The last few days, I have spoken of some of the built-in differences between men and women. I talked about the fact that women are better at arguing , the fact men and women have different focuses of life. , the fact that men and women have different levels of defensiveness, the fact that men and women communicate differently, and different emotional sensitivities. No matter how much social engineering, we cannot get past these differences and never will. They are built in. Well, here is another one.

With the Trans movement, one of the things that has come up is that allowing biological males that identify as women into women's bathrooms, this will put women at risk. Which brings up the question: why are do we need separate bathrooms at all? Bathrooms are intended to go to the bathroom and not for sexual purposes. The idea that we need to put men in one place and women in another is strange. Should we not just teach men that they shou…

Emotional Sensativity - Men and Women are different

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The last few days, I have spoken of some of the built-in differences between men and women. I talked about the fact that women are better at arguing , the fact men and women have different focuses of life. , the fact that men and women have different levels of defensiveness., and the fact that men and women communicate differently.  No matter how much social engineering, we cannot get past these differences and never will. They are built in. Well, here is another one.

When it comes to admitting differences between men and women, this is the elephant in the room. Everyone knows it is there. Everyone avoids talking about it. 

Jerry Seinfeild has a bit where he says to women, “I bet you would like to know what men are really thinking. Would you like to know? Alright, I will tell you. Nothing.” His joke is that men tend to be oblivious and take things as they are. This, of course, is a generalization (as everything I am writing here) but it points to another general rule. Women seem to…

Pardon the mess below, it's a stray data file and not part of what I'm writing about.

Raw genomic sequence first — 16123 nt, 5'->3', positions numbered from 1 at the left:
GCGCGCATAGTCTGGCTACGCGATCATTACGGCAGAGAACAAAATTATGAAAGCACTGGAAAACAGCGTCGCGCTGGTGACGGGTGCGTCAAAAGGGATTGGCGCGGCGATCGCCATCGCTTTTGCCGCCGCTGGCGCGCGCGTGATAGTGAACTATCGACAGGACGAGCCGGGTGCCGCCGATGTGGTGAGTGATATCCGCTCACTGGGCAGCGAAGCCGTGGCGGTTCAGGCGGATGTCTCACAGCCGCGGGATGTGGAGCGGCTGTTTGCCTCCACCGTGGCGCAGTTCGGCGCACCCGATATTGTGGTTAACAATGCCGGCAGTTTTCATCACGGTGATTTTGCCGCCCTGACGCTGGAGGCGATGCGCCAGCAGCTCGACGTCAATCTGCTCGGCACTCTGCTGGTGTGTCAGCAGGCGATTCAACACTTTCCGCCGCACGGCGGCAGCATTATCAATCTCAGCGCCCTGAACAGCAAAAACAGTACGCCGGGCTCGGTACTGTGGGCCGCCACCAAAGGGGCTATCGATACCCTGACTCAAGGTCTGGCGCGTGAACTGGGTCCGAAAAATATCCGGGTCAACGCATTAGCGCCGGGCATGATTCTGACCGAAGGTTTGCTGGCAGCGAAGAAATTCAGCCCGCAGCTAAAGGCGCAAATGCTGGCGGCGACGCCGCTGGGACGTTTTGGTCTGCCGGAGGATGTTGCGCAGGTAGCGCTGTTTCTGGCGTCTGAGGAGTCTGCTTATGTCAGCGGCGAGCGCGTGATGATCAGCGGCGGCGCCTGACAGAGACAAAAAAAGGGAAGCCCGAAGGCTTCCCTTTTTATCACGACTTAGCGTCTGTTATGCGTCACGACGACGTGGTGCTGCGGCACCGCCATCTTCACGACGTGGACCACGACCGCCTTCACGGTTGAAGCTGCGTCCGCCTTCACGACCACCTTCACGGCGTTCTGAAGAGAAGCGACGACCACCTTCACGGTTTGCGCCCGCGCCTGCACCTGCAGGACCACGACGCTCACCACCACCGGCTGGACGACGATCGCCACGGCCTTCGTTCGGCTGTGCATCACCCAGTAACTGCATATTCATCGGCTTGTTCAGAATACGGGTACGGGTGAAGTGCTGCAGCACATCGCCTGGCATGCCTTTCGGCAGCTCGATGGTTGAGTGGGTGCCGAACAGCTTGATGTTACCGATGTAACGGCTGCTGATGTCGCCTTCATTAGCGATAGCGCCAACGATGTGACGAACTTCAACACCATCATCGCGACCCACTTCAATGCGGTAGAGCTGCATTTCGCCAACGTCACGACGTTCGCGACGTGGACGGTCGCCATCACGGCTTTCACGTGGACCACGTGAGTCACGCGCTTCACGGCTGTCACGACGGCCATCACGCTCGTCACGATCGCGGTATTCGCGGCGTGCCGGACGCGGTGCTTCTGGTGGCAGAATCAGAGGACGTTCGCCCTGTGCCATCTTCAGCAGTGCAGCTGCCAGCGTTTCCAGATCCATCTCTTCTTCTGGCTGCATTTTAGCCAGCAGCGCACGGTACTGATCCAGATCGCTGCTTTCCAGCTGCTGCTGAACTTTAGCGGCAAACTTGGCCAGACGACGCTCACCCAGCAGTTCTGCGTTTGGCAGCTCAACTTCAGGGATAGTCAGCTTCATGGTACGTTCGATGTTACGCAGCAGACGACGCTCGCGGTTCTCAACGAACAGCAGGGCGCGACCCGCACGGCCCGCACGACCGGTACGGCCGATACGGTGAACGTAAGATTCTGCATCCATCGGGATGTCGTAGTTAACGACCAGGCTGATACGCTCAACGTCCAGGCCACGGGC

Men and Women Communicate Differently

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[This is an excerpt from an earlier article]

The last few days, I have spoken of some of the built-in differences between men and women. I talked about the fact that women are better at arguing , the fact men and women have different focuses of life. , and the fact that men and women have different levels of defensiveness. No matter how much social engineering, we cannot get past these differences and never will. They are built in. Well, here is another one.

My wife and I often have the problem of her being able to tie multiple lines of thinking and conversation together in one conversation while I get lost if we get beyond one single line of discussion. She will be talking about the kids and suddenly be continuing a conversation from hours earlier about her mother. I get lost. She wonders what my problem is.

This is true for men and women more generally. Women often get frustrated with men because men cannot tell what they are thinking. 

Men, if you come home from work, think you…

Is the US Dollar About to Become Wothless? The Danger of Hyperinflation

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A few weeks ago, I attended a dinner party. The men stood in a corner and talked sports, business, and politics. The topic of national debt came up. Being a group of fairly conservative men, we all expressed concern about our mounting national debt. But one of the guys dismissed the concern. 'We control the Federal Reserve,' he said. 'Therefore, we can never default on our debt.' This was not a dumb guy. Smart in many ways. College educated. And he honestly was not concerned about debt because the USA controls the Federal Reserve of the closest thing we have to a global currency. Now, if this was just an individual crank making an obvious blunder, I would not be writing on it. But his mistake is more common than you imagine. I have heard it repeated by other friends, congressmen, and celebrities. Even idiot economists: